Jan 24, 2020, 9:12 PM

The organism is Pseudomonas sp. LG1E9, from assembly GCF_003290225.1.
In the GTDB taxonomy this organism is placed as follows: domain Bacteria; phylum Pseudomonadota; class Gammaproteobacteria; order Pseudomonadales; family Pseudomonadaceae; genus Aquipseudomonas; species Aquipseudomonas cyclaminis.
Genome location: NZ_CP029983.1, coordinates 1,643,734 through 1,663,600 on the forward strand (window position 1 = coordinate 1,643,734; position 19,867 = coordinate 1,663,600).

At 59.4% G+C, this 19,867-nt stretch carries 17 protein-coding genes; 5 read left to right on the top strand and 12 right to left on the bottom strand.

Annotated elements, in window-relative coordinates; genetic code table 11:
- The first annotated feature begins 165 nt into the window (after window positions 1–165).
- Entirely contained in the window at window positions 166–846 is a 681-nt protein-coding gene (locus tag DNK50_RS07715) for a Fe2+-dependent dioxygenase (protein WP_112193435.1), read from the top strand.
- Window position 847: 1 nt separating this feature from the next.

Writing is a craft. Craft is a process of developing skills through trial and error. You can read say, Vonnegut on writing, Campbell on the monomyth, the basics of plot types, archetypes, points of view, how to research on locations, observe and write dialog by people from different social strata, and writing backgrounds for your characters. You can read (real) poetry (particularly Shakespeare) to learn the art of sentence building. But the start-middle-end of composing sentences, paragraphs, scenes, chapters, and stories and weaving them together while maintaining the reader’s interest in what is yet to be revealed by you is just something you have to practice. (Good writers tend to be quite smart, have worldly experience, and have something interesting to say that’s novel at least in some context unfamiliar to the reader.) I can write an argument like no other. An exceptional essay. An adequate screenplay. A less than adequate story. And a weak novel – but it is a matter of interests. To write a novel, or a story you need to have something to say that’s vaguely interesting, adequate interest in the subject, and adequate skill in the craft, and more than adequate art in retaining the reader’s attention.